Page:Popular Science Monthly Volume 17.djvu/298

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With this train and its eighteen passengers an effective force was gained equivalent to that of two horses. In the interior of the exposition building a force equivalent to that of three horses and a half was gained, and a speed of 7·8 miles an hour. Mr. Siemens, in giving an account of his invention to one of the societies a few months ago, did not seem to have much faith in its practicability, for he said he was afraid that "a great deal of water would run into the Spree before his dream would be realized," but his firm has since submitted to the city of Berlin a proposal for the construction of an elevated railway across a part of that capital, to be operated by his machines. A track is contemplated similar, in its elevation and relations to the street, to the tracks of the elevated railroads in this city. The carriages will be narrow and short, to contain ten sitting places and four standing-places. The machine to propel them will be placed under the floor of the carriage between the wheels, and a steam-engine with sixty-horse power, which will be employed in the production of the electricity, will be placed at the terminus. A speed of about twenty miles an hour is anticipated. The magistrates of Berlin have appointed a special commission of engineers and architects to examine into and report upon the proposal.

Insects in Libraries.—Dr. H. A. Hagen, of Harvard University, has given in the "Library Journal" some observations on "Insect Pests in Libraries." The principal insects which our libraries have to dread are the larvae of a beetle (Anobium), the same which is obnoxious to old furniture and picture-frames, which has been known for more than one hundred and fifty years, and the white ant. The beetle will eat through the thickest books, making a network of small passages, and, in some places, larger holes for its transformation. The white ants have been known for a long time in southern and western France, but did not appear especially injurious to books till about 1825, when they became very destructive. Some years later they did less damage, and at last disappeared without any apparent reason. These white ants exist in the United States, where instances of their destructiveness to books have been brought to notice in Springfield, Illinois, and in South Carolina. They are present at Cambridge, Massachusetts, in near neighborhood to buildings containing libraries. Mr. J. A. Lintner, of Albany, has noticed cases of cockroaches eating through the coating of the cloth binding of books stored in a basement; and the writer of this note has observed new books similarly injured by the common Croton-bug while they lay in a dry desk-drawer. The best remedy for insect depredations is constant use of the books. There are and must be in all complete libraries books which are used infrequently, and some which are very rarely used; and these afford good hiding places for the larvæ of the beetle. They may be killed without hurting the books, by putting the books under the glass bell of an air-pump and drawing out the air. After an hour the larvæ will be found to be dead. Constant attention is the only remedy against the white ants.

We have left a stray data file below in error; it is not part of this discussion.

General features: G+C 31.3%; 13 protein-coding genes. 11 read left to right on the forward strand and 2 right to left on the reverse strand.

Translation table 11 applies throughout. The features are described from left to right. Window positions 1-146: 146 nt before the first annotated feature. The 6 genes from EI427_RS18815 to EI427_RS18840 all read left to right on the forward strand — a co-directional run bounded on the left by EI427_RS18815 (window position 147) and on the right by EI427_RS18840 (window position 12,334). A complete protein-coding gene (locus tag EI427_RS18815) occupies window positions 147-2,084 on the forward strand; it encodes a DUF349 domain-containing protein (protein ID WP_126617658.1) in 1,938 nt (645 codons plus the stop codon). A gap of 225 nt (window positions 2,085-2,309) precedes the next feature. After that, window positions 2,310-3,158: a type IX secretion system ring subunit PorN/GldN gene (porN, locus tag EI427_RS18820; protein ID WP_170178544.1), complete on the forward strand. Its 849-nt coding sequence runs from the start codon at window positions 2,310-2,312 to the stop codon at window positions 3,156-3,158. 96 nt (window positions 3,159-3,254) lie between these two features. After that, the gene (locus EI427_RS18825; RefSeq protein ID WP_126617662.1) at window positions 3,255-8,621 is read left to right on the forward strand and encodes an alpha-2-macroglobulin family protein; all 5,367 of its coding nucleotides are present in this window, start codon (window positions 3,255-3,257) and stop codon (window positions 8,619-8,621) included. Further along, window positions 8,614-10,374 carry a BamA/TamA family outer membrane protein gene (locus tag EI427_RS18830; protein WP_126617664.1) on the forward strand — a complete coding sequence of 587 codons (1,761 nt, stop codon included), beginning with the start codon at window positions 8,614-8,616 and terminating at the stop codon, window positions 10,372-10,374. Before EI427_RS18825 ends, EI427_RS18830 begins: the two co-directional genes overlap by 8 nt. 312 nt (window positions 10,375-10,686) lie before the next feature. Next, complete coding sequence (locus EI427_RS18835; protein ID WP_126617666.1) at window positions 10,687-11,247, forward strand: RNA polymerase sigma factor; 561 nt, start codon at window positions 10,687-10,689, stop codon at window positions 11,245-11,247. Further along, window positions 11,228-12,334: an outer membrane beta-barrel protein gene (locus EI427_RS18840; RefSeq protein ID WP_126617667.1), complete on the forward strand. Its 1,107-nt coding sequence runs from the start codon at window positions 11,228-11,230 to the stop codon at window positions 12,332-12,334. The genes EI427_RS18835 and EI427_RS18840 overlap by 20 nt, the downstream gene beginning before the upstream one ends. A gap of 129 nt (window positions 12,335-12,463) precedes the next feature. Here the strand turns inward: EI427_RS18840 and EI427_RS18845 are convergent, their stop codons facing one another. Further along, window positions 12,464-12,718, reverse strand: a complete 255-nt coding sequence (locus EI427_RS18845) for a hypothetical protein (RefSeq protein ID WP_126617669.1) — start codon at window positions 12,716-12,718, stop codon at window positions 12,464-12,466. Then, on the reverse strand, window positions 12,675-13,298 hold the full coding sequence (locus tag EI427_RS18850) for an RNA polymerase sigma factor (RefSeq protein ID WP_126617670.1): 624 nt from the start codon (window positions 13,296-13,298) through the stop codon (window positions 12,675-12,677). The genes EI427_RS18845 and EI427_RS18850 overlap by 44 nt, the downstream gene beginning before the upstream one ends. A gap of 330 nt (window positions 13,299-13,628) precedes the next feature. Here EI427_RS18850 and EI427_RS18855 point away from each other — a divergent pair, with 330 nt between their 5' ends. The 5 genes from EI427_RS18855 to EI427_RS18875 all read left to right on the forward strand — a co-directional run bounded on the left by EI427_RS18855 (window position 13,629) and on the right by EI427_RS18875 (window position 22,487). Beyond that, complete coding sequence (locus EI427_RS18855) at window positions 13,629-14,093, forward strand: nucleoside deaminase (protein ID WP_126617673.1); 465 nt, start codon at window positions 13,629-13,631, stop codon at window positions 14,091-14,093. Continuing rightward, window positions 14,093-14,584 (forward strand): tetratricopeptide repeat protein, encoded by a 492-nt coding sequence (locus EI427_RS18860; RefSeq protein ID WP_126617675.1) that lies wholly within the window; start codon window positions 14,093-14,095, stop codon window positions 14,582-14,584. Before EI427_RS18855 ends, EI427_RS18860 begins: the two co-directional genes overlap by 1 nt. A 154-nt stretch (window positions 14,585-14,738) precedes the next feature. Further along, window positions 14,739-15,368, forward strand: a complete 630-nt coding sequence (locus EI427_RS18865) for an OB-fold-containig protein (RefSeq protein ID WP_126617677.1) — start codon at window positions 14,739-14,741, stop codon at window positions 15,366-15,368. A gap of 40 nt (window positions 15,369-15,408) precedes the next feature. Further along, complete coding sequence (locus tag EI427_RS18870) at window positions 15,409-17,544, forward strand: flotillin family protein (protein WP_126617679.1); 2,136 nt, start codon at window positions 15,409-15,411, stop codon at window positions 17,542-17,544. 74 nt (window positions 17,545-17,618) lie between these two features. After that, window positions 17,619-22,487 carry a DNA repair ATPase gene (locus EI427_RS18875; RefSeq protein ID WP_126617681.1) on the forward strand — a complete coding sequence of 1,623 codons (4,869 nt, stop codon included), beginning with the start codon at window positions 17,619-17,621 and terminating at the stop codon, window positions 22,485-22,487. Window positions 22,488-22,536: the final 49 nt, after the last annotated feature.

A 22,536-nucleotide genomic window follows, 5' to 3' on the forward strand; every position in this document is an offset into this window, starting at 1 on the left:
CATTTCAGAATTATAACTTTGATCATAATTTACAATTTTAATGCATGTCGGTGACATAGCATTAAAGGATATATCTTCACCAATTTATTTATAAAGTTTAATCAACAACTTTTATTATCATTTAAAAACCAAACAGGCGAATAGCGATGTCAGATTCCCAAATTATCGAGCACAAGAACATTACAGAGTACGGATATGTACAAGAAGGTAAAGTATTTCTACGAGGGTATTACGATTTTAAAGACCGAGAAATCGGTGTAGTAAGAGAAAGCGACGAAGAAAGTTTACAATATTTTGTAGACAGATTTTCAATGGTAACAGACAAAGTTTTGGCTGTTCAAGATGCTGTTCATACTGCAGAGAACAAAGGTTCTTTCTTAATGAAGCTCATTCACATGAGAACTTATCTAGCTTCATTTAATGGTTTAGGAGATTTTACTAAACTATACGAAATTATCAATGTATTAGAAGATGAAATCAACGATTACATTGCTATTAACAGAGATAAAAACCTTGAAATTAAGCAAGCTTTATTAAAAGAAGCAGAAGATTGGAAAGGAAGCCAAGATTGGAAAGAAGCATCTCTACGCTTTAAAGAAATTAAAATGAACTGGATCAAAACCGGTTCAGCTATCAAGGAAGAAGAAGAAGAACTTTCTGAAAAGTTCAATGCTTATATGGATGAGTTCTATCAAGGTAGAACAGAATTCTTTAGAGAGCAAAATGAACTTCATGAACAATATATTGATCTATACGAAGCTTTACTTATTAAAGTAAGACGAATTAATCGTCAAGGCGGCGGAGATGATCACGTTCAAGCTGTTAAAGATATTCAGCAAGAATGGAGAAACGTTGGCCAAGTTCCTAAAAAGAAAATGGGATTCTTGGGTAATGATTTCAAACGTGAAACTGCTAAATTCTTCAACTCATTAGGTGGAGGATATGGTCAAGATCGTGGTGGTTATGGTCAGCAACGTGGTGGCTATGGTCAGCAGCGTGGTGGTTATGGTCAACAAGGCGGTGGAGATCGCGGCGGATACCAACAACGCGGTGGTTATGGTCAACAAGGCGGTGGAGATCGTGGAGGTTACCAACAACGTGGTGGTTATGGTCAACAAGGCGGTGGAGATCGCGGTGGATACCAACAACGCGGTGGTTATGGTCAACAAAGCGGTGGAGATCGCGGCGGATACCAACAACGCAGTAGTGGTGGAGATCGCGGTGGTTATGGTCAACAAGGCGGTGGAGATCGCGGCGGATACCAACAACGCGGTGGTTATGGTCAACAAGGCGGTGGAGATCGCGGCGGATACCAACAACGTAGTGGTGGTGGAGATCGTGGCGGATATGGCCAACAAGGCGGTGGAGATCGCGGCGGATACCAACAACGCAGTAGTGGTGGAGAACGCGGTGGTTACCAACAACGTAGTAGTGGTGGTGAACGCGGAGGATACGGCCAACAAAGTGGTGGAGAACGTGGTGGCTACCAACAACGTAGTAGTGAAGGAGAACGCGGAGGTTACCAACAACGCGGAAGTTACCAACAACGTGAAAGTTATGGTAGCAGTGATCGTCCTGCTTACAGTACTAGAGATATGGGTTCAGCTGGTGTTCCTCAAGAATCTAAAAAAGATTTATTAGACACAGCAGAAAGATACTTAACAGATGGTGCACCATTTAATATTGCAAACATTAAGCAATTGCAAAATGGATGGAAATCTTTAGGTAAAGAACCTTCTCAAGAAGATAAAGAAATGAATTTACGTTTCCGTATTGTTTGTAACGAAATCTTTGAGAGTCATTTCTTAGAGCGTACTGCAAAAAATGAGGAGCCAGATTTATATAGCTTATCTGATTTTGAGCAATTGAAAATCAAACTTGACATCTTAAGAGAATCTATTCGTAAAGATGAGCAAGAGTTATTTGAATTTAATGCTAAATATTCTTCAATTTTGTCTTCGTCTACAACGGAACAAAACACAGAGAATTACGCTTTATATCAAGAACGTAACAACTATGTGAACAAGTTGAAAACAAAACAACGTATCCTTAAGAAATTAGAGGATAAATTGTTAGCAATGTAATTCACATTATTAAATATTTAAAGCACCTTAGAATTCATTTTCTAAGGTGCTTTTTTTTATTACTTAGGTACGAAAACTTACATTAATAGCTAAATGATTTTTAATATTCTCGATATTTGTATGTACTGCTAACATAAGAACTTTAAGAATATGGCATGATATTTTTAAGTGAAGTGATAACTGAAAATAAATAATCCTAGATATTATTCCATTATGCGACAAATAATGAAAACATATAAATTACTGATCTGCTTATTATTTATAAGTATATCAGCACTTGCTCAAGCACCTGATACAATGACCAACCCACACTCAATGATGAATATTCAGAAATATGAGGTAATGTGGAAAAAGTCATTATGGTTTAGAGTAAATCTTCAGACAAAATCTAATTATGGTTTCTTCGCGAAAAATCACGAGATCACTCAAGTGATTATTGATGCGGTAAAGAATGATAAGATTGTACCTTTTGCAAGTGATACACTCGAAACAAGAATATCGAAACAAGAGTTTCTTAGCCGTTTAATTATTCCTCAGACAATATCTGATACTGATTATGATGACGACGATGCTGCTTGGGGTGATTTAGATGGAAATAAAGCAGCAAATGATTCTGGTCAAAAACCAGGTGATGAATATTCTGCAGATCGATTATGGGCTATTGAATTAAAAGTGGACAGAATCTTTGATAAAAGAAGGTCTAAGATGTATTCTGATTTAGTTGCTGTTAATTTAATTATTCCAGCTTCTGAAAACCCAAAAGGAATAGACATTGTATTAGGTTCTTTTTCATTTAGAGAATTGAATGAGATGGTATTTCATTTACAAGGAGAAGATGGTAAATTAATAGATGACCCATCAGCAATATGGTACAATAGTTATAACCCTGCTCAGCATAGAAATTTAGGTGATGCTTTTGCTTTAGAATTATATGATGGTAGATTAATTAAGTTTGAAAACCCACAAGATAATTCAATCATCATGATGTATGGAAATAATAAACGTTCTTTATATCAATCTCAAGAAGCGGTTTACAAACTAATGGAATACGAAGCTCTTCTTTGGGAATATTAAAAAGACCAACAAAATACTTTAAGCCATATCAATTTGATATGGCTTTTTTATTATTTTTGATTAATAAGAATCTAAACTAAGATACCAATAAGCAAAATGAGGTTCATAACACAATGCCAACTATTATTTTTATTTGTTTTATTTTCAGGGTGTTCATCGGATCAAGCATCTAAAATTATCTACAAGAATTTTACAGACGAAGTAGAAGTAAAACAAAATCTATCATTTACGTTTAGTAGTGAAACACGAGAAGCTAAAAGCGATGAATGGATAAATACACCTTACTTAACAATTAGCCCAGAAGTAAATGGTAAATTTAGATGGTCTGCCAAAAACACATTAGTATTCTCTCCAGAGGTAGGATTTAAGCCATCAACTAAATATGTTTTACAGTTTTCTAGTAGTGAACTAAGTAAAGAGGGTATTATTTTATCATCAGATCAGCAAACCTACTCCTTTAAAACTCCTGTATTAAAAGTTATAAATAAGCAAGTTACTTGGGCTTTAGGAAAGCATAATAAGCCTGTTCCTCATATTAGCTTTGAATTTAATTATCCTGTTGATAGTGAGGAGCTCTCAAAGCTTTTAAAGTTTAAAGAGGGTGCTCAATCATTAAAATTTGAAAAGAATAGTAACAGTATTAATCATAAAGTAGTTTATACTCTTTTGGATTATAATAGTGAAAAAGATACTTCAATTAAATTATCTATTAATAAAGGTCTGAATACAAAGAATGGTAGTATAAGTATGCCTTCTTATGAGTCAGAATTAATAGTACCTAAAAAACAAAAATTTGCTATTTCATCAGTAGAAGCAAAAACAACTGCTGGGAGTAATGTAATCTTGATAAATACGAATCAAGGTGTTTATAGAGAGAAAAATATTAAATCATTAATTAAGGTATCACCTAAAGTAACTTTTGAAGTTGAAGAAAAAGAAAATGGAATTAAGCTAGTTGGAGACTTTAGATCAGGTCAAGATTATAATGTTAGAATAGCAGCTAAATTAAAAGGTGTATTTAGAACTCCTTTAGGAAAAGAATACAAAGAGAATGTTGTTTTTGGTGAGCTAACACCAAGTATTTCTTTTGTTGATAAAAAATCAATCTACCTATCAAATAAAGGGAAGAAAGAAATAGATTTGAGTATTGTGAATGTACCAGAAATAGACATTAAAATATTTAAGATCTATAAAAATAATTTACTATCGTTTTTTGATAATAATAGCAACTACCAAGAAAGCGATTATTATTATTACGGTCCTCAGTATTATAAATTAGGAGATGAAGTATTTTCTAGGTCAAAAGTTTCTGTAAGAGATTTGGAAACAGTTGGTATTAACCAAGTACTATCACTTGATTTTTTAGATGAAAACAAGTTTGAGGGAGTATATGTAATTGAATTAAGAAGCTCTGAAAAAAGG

Relics of an Ancient Race in Eastern New York.—Mr. S. L. Frey describes, in the "American Naturalist," some relics of an ancient race which he has found at a place he does not name in eastern New York. A number of arrow-heads, and a small copper awl, square and of regular shape, which may have been used for a drill, had been found before at the same place. He discovered two tubes bored in cases of steatite, a sea-shell adapted to use as a drinking vessel, several bone awls, fragments of deer horn implements, a gouge made of bone, implements of horn stone, beautifully chipped and of perfect proportion, and other articles usual in such places. In another grave, what had apparently been a necklace or head-dress, composed of copper and shell beads, was found. The copper beads had been made of thin sheets of copper rolled into tubes; the shell beads, which were from half an inch to one inch and three quarters in length, and of an average diameter of about half an inch, were made from the columella; of large sea-shells rubbed and ground smooth, and drilled through their largest diameter. A similar necklace, but partly composed of small sea-shells, was found in another grave. The deepest grave